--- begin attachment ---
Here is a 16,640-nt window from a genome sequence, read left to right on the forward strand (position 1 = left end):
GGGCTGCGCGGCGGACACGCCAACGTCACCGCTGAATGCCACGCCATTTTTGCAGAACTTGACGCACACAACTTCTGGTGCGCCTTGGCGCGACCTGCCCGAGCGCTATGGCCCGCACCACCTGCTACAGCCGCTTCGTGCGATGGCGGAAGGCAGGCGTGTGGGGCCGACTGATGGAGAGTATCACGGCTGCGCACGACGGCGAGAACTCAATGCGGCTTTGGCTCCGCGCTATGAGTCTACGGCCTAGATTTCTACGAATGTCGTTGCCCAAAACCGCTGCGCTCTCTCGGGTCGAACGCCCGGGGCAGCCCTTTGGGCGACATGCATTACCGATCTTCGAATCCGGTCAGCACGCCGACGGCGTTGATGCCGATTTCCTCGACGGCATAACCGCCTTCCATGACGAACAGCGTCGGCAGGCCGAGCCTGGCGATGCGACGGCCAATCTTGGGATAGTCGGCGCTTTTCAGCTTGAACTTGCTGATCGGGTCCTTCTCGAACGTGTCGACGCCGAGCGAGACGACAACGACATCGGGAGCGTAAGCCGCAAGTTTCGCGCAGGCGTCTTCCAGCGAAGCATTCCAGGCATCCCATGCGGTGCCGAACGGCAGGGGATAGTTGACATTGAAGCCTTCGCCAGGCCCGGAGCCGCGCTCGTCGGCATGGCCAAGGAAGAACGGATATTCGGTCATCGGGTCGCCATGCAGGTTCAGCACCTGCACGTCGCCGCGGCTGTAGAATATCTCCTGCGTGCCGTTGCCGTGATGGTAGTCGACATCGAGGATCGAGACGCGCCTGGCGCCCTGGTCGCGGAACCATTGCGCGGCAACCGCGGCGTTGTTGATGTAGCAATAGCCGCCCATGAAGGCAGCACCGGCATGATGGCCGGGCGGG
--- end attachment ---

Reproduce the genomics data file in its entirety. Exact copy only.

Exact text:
Here is a 16,640-nt window from a genome sequence, read left to right on the forward strand (position 1 = left end):
GGGCTGCGCGGCGGACACGCCAACGTCACCGCTGAATGCCACGCCATTTTTGCAGAACTTGACGCACACAACTTCTGGTGCGCCTTGGCGCGACCTGCCCGAGCGCTATGGCCCGCACCACCTGCTACAGCCGCTTCGTGCGATGGCGGAAGGCAGGCGTGTGGGGCCGACTGATGGAGAGTATCACGGCTGCGCACGACGGCGAGAACTCAATGCGGCTTTGGCTCCGCGCTATGAGTCTACGGCCTAGATTTCTACGAATGTCGTTGCCCAAAACCGCTGCGCTCTCTCGGGTCGAACGCCCGGGGCAGCCCTTTGGGCGACATGCATTACCGATCTTCGAATCCGGTCAGCACGCCGACGGCGTTGATGCCGATTTCCTCGACGGCATAACCGCCTTCCATGACGAACAGCGTCGGCAGGCCGAGCCTGGCGATGCGACGGCCAATCTTGGGATAGTCGGCGCTTTTCAGCTTGAACTTGCTGATCGGGTCCTTCTCGAACGTGTCGACGCCGAGCGAGACGACAACGACATCGGGAGCGTAAGCCGCAAGTTTCGCGCAGGCGTCTTCCAGCGAAGCATTCCAGGCATCCCATGCGGTGCCGAACGGCAGGGGATAGTTGACATTGAAGCCTTCGCCAGGCCCGGAGCCGCGCTCGTCGGCATGGCCAAGGAAGAACGGATATTCGGTCATCGGGTCGCCATGCAGGTTCAGCACCTGCACGTCGCCGCGGCTGTAGAATATCTCCTGCGTGCCGTTGCCGTGATGGTAGTCGACATCGAGGATCGAGACGCGCCTGGCGCCCTGGTCGCGGAACCATTGCGCGGCAACCGCGGCGTTGTTGATGTAGCAATAGCCGCCCATGAAGGCAGCACCGGCATGATGGCCGGGCGGG